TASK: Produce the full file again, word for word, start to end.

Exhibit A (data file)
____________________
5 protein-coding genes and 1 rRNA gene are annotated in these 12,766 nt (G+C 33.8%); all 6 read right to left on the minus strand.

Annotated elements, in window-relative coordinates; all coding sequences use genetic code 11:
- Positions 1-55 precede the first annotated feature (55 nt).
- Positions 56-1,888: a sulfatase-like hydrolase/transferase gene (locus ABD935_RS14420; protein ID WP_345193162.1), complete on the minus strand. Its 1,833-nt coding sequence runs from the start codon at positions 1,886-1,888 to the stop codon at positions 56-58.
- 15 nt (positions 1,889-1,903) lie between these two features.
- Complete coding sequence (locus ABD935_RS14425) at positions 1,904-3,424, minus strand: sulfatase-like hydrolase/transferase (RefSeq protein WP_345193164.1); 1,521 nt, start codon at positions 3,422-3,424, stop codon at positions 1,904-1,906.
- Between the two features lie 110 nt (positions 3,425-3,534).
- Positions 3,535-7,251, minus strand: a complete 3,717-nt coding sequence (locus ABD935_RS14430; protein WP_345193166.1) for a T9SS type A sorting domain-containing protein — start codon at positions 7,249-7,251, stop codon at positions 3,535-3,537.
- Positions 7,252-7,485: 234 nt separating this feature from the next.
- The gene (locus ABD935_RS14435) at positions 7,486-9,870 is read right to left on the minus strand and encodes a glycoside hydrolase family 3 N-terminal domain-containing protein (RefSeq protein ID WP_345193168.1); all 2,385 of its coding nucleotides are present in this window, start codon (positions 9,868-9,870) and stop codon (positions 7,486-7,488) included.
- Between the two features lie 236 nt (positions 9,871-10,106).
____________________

5 protein-coding genes and 1 rRNA gene are annotated in these 12,766 nt (G+C 33.8%); all 6 read right to left on the minus strand.

Annotated elements, in window-relative coordinates; all coding sequences use genetic code 11:
- Positions 1-55 precede the first annotated feature (55 nt).
- Positions 56-1,888: a sulfatase-like hydrolase/transferase gene (locus ABD935_RS14420; protein ID WP_345193162.1), complete on the minus strand. Its 1,833-nt coding sequence runs from the start codon at positions 1,886-1,888 to the stop codon at positions 56-58.
- 15 nt (positions 1,889-1,903) lie between these two features.
- Complete coding sequence (locus ABD935_RS14425) at positions 1,904-3,424, minus strand: sulfatase-like hydrolase/transferase (RefSeq protein WP_345193164.1); 1,521 nt, start codon at positions 3,422-3,424, stop codon at positions 1,904-1,906.
- Between the two features lie 110 nt (positions 3,425-3,534).
- Positions 3,535-7,251, minus strand: a complete 3,717-nt coding sequence (locus ABD935_RS14430; protein WP_345193166.1) for a T9SS type A sorting domain-containing protein — start codon at positions 7,249-7,251, stop codon at positions 3,535-3,537.
- Positions 7,252-7,485: 234 nt separating this feature from the next.
- The gene (locus ABD935_RS14435) at positions 7,486-9,870 is read right to left on the minus strand and encodes a glycoside hydrolase family 3 N-terminal domain-containing protein (RefSeq protein ID WP_345193168.1); all 2,385 of its coding nucleotides are present in this window, start codon (positions 9,868-9,870) and stop codon (positions 7,486-7,488) included.
- Between the two features lie 236 nt (positions 9,871-10,106).